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JULY 2 — Lately, various parties have been urging the Perikatan Nasional (PN) government to hold a snap election to resolve the government's political instability. Bersatu has had to fend off challenges by its coalition partner in Umno and PAS to challenge PPBM’s supremacy in the coalition, in which the prime minister, led by Bersatu’s Tan Sri Muhyiddin Yassin refuse to take part.
In this regard, national leaders have to be careful in making decisions to ensure that the country's administration is stable and possibly avoid another political crisis.
In a country that has a competitive parliamentary democracy, any election results in the coming years ahead will not give two-thirds majority as we have witnessed over the past six decades. A snap election may not necessarily end with stability and a comfortable majority either, as the result may also lead to a hung parliament.
A similar situation happened in the UK when Theresa May, upon replacing David Cameron, decided to hold a snap election on June 8, 2017. She made the decision to seek a government mandate and majority in the parliament to support the Conservative’s Brexit agenda.
The Conservative party eventually won 313 seats out of 650 seats, a shy 17 seats of 330 it had acquired in the 2015 election. At that point of time, the Conservative party could not form a government because they had not reached a simple majority of 326 seats to form government.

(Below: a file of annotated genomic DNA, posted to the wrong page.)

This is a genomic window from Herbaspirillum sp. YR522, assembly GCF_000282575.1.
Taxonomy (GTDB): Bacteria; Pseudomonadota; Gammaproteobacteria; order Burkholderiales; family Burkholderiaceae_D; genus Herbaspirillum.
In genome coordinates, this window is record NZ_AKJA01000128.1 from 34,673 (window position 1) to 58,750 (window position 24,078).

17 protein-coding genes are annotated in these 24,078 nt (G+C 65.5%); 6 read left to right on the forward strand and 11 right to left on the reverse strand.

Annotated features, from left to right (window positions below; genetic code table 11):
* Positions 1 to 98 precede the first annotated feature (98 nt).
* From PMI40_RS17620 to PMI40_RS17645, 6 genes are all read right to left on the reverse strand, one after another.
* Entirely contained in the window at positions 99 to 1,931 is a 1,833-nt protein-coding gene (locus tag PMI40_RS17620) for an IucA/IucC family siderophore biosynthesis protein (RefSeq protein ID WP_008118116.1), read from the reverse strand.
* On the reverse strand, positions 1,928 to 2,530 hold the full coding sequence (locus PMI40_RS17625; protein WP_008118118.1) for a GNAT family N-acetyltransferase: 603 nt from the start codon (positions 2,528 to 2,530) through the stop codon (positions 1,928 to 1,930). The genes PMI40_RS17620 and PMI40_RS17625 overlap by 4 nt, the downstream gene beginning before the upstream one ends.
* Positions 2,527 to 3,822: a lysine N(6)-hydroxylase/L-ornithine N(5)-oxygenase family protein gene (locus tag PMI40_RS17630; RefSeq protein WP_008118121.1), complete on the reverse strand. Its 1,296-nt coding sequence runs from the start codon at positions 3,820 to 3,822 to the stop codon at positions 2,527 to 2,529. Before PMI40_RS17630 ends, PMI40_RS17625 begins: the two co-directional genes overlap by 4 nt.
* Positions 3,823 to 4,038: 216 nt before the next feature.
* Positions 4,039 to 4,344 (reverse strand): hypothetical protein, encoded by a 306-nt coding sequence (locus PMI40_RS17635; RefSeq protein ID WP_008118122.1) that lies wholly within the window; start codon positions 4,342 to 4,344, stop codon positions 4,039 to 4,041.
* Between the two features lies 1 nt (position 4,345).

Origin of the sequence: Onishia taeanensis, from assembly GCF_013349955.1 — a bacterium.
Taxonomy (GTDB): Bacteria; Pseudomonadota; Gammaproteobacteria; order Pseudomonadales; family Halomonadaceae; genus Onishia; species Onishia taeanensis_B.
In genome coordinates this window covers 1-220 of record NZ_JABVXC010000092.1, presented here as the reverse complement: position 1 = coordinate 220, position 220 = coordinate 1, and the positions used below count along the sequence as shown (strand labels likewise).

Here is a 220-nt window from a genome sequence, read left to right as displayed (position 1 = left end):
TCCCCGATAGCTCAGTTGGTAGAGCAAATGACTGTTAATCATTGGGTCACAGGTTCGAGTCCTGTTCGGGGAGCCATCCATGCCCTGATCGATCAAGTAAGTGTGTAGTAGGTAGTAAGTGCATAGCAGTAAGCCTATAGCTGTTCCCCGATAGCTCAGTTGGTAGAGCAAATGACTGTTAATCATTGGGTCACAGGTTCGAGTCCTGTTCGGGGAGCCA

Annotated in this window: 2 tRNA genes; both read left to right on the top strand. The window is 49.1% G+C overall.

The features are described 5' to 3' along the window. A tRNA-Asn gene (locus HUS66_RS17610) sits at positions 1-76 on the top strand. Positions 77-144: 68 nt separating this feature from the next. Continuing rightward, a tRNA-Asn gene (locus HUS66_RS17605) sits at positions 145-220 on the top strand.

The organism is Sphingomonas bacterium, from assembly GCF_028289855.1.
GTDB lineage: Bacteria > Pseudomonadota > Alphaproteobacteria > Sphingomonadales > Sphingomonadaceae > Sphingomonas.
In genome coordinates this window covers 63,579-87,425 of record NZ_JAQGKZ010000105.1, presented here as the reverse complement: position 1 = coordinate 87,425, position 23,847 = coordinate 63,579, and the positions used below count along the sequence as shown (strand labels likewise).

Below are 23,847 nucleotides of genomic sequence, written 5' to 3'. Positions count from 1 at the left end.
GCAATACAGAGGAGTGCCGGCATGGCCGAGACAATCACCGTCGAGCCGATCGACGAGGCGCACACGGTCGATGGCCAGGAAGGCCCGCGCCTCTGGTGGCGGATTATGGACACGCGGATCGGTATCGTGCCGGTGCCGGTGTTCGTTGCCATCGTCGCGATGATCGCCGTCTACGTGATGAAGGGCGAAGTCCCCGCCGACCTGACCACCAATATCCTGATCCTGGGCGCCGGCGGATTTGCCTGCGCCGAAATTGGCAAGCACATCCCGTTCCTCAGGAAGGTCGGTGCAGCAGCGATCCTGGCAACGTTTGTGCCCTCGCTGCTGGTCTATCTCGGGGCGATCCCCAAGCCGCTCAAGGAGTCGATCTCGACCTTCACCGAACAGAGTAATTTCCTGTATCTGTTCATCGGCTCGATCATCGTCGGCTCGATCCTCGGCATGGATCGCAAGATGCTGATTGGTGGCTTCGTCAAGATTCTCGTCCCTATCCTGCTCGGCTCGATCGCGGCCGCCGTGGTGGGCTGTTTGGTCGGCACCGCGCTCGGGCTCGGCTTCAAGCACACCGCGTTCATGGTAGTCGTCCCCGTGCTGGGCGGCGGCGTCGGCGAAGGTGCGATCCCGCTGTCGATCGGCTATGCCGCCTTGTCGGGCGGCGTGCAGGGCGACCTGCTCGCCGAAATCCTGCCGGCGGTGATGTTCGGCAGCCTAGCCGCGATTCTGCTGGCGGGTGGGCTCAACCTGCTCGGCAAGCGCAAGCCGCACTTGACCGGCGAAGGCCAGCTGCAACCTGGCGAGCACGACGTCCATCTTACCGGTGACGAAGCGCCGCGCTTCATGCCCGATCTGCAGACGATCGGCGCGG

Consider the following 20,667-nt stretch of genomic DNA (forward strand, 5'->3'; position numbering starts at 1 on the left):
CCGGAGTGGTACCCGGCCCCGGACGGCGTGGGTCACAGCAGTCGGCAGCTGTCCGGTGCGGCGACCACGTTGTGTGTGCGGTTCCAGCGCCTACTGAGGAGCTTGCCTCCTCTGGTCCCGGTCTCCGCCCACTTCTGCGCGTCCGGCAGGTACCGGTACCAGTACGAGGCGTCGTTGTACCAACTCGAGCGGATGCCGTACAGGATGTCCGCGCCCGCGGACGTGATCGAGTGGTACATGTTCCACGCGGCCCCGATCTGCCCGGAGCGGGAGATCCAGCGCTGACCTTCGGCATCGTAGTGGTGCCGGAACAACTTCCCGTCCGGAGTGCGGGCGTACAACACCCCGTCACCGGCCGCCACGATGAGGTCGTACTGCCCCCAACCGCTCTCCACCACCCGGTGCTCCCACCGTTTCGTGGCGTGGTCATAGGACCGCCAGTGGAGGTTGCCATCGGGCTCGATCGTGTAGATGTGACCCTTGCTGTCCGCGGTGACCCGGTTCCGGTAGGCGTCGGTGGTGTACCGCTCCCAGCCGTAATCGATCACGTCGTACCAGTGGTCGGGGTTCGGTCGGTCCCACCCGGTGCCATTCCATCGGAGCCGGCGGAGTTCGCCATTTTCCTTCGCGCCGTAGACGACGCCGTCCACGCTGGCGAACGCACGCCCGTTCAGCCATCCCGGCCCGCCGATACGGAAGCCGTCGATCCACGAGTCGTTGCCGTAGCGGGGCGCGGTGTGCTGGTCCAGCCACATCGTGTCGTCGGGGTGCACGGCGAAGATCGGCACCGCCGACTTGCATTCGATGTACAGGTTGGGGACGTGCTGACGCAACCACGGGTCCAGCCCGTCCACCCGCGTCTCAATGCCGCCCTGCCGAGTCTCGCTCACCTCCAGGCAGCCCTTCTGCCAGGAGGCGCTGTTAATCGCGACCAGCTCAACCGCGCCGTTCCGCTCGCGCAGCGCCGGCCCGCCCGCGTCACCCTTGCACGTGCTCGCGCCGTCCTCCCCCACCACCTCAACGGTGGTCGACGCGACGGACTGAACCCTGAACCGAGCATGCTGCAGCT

Thus, the Conservative party formed a minority coalition government with the Democratic Unionist Party.
The formation of the minority government of Conservative - Democratic Unionist in the UK had a difficult time in facing pressures in the parliament which led to a defeat of the bill. On May 24, 2019, Theresa May resigned as prime minister and was succeeded by Boris Johnson.
The cost of the UK snap election was said to be around £140m but it has undeniably created quite an unstable minority government which has shaken up the Conservative Party. In reflecting UK’s Brexit experience, is the Malaysian government willing to spend as much money for a snap election when the people face Covid-19?
The 14th General Election cost is said to be approximately RM500 million, and according to Election Commission (EC) chairman Azhar Harun, GE15 will cost almost double the amount. Thus, holding an election in a pandemic would surely trouble the rakyat and sends a wrong message that political parties and leaders are, indeed, self-serving.
The Importance of Government-Opposition Cooperation in challenging times It is unfair to judge that lawmakers will find managing a minority government difficult without being fairly objective.
In Australia, the Liberal-National coalition government led by Scott Morison has 77 seats in the House of Representatives, as compared to the opposition from the Labor party, minority and independent parties and MPs who make up 74 seats. But, this difference of 3 seats seems to not be a problem for both governments and the opposition bloc to cooperate in parliament.